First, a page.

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Babies Born Just One Mile Apart in Miami Face Up to 15 Year Difference in Life Expectancy

New Resource Aims to Raise Awareness of Factors that Shape Health and Spur Action


A new Miami life expectancy map released today by researchers at the Virginia Commonwealth University (VCU) Center on Society and Health and the Robert Wood Johnson Foundation (RWJF) illustrates that opportunities to lead a long and healthy life can vary dramatically by neighborhood. In fact, if you travel less than one mile from Overtown to Downtown, life expectancy can differ by as much as 15 years (access additional life expectancy data in Miami here).

Health differences between neighborhoods are rarely due to a single cause. A growing body of research shows that a complex web of factors influence health—opportunities for education and jobs, safe and affordable housing, availability of nutritious food and places for physical activity, clean air, and access to health care, child care, and social services.

“The health differences shown in these maps aren’t unique to one area. We see them in big cities, small towns, and rural areas across America,” said Derek Chapman, Ph.D., associate director for research, VCU Center on Society and Health.

The map is the latest in a series developed to raise public awareness of the many factors that shape health, particularly social and economic factors. It can be used as a “conversation starter” by local officials and community organizations to raise awareness of the fact that there is more to health than merely caring for people when they are sick and that improving health requires a broad range of strategies and community voices at the table.

“To build a Culture of Health we must build a society where everyone, no matter where they live, the color of their skin, their financial or family situation, has the opportunity to lead a productive, healthy life,” said RWJF President and CEO Risa Lavizzo-Mourey, MD. “There’s no one-size-fits-all solution. Each community must chart its own course, and every person has a role to play in achieving better health in their homes, their communities, their schools and their workplaces.”

Miami—the county seat of Miami-Dade County, a finalist for the 2016 RWJF Culture of Health Prize—has several efforts underway to tackle the many factors that shape health. For example:

  •   The City of Miami launched a Community Health Initiative today that will bring free health care and employment services directly to residents at local parks. The city has joined with Amerigroup to provide health, dental and vision screenings, and Florida International University to provide mobile 3-D mammograms as well as at-home consultations to those patients who may need it. A mobile unit from Career Source of South Florida will also offer workforce development and employment training.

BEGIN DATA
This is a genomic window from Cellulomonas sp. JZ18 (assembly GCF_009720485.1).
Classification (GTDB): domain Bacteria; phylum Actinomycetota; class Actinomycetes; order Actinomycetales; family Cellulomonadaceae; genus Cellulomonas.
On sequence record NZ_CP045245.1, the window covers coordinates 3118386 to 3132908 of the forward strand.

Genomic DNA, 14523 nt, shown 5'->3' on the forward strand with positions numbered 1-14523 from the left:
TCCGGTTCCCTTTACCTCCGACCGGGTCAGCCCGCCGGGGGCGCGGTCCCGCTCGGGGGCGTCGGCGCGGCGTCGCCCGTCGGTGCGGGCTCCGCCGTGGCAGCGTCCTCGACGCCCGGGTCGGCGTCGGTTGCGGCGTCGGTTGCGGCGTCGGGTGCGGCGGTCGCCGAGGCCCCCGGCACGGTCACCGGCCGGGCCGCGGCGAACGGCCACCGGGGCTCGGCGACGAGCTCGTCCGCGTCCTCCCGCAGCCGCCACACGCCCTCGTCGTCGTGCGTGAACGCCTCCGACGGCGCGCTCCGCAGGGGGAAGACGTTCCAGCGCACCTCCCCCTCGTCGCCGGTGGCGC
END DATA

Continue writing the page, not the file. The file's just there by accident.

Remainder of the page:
•   The Common Good Initiative—spearheaded by Allegany Franciscan Ministries with support from the Miami-Dade Regional Commission, local nonprofits, and other community leaders—has invested more than $80,000 in Overtown since 2014, funding opportunities for better health that include student scholarships, youth employment conferences, urban farming projects, and nutrition education seminars.

  •   The Consortium for a Healthier Miami-Dade, an initiative launched by the Florida Department of Health in Miami-Dade County and comprised of more than 161 organizations, is dedicated to creating healthy environments and eliminating health disparities among residents. Partners involved in this effort have worked to expand local farmers’ markets and community gardens, improved nutrition and physical activity opportunities in child care centers, and increased worksite wellness programs among member organizations.

    VCU and RWJF released maps for Las Vegas, Atlanta, Chicago, New York City, Richmond, Raleigh/ Eastern North Carolina, Phoenix, Denver, and Tulsa earlier this year and the RWJF Commission to Build a Healthier America released similar maps prepared by VCU of Washington, DC, New Orleans, Kansas City, Minneapolis, and the San Joaquin Valley in California in 2013. In the coming months, additional maps will be released for cities and rural areas across the country. View the maps at Follow the discussion on Twitter at #CloseHealthGaps.



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